- In this way, finding the longest swappable subarray can be done with a binary search on the segment tree: since $$$\texttt{B}s$$$ cannot be consecutive, you have to find the longest suffix such that the sum of the positions of the $$$\texttt{B}s$$$ is the maximum possible (i.e., if there are $$$k$$$ $$$\texttt{B}s$$$ and the last of them is in position $$$i$$$, the sum of their positions must be $$$k(i-k+1)$$$).
- After finding the longest subarray in the segment tree, you have to perform the operation on it, i.e., subtract $$$1$$$ from all the nonzero positions.
- Some $$$\texttt{B}s$$$ may become $$$\texttt{A}s$$$. How to detect them? Since $$$\texttt{A}s$$$ never become $$$\texttt{B}s$$$, a $$$\texttt{B}$$$ becomes $$$\texttt{A}$$$ after it is swapped with all the elements greater than it on its left. So you can precompute the number of swaps that every $$$\texttt{B}$$$ needs to become $$$\texttt{A}$$$, and put it in the segment tree as well. Again, the operation is "subtract $$$1$$$ from a range".
- Detecting $$$\texttt{A}s$$$ means detecting elements which need $$$0$$$ swaps to become $$$\texttt{A}s$$$. You can find them after each operation by traversing the segment tree (which must support "range min" on the number of swaps needed), and set their position to $$$0$$$ and the number of swaps needed to $$$\infty$$$.

Complexity: $$$2n-3$$$ moves, $$$O(n \log n)$$$ time.

1909I - Short Permutation Problem

Author: TheScrasse

Full solution: errorgorn

Preparation: TheScrasse

**Hint 1**

Insert the elements into the permutation in some comfortable order.

**Hint 2**

Suppose $$$m$$$ is even. You can insert elements in the order $$$[m/2, m/2 - 1, m/2 + 1, m/2 - 2, \dots]$$$.

**Hint 3**

You can solve for a single $$$m$$$ with DP. Can you calculate the DP for multiple $$$m$$$ simultaneously?

**Hint 4**

The first part of the DP (where you insert both "small" and "big" elements) is the same for each $$$m$$$ (but with a different length), and for the second part (where you only insert "small" elements) you don't need DP.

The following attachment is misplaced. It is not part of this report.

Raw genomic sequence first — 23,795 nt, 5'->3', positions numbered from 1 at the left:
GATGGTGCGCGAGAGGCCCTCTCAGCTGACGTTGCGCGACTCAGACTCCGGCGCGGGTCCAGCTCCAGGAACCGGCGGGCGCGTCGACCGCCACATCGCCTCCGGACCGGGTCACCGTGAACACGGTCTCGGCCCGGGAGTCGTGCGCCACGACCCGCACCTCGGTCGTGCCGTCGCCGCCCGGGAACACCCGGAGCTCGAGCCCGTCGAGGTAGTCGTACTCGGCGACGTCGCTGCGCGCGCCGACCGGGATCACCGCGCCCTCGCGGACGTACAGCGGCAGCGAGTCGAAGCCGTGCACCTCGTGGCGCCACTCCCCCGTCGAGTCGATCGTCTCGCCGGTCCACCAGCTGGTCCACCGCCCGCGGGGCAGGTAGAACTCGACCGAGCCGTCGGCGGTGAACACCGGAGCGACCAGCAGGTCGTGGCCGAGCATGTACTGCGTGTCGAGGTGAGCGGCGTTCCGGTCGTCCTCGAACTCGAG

**Hint 5**

The second part of the DP can be replaced with combinatorics formulas.

**Hint 6**

Binomials are compatible with NTT.

**Solution**

Let's solve for a single $$$m$$$. Suppose $$$m$$$ is even. Start from an empty array, and insert the elements in the order $$$[m/2, m/2 - 1, m/2 + 1, m/2 - 2, \dots]$$$. At any moment, all the elements are concatenated, and you can insert new elements either at the beginning, at the end or between two existing elements.

- When you insert an element $$$\geq m/2$$$, the sum with any of the previous inserted elements is $$$\geq m$$$.
- Otherwise, the sum is $$$< m$$$.

So you can calculate $$$dp_{i,j} =$$$ number of ways to insert the first $$$i$$$ elements (of $$$[m/2, m/2 - 1, m/2 + 1, m/2 - 2, \dots]$$$) and make $$$j$$$ "good" pairs (with sum $$$\geq m$$$).

You can split the ordering $$$[m/2, m/2 - 1, m/2 + 1, m/2 - 2, \dots]$$$ into two parts:

- small and big elements alternate;
- there are only small elements.

For the second part, you don't need DP. Suppose you have already inserted $$$i$$$ elements, and there are $$$j$$$ good pairs, but when you will have inserted all elements you want $$$k$$$ good pairs. The number of ways to insert the remaining elements can be computed with combinatorics in $$$O(1)$$$ after precomputing factorials and inverses (you have to choose which pairs to break and use stars and bars; we skip exact formulas because they are relatively easy to find).

If you rearrange the factorials correctly, you can get that all the answers for a fixed $$$m$$$ can be computed by multiplying two polynomials, one of which contains the $$$dp_{i,j}$$$, where $$$i$$$ is equal to the length of the "alternating" prefix. NTT is fast enough.

Complexity: $$$O(n^2 \log n)$$$

Thanks for the fast editorial!

del

Wrong.

`gcd * 2`

?Wrong (I tried it)

Sort the array and take the GCD of the difference of consecutive elements, then multiply it by 2.

AC Submission : 238522780

Hi, can you please explain the logic behind the code ? specifically the gcd of differences and multiplying it by 2 part.

Check this comment

I think we need not sort the array, directly taking GCD of

absolute value of difference of consecutive element, then multiplying by 2, will be sufficient.Oh, it's ok

why the difference?

gcd tried it its wrong

Hi I also saw a code of gcd*2

Can you explain the proof/intuition of gcd*2?

Wrong for case :

4

4 8 12 16

it is correct the answer will come out to be 8 =(4*2)

5

1000 2000 7000 11000 16000

You have to check for all the powers of 2, i.e. 2, 4, 8, 16, 32 ... Proof lies in the bitmasking

Thanks for the quick editorial. I will probably become expert in this round. Thanks.

why do i see ur username in red and gradmaster on ur profile .. is it the problem with everybody else

Because of the Christmas gift.

oh

Can someone explain why this solution receives TLE? I assumed that the time complexity would simply be O(nlogn): 238557809

That's because you've used

instead of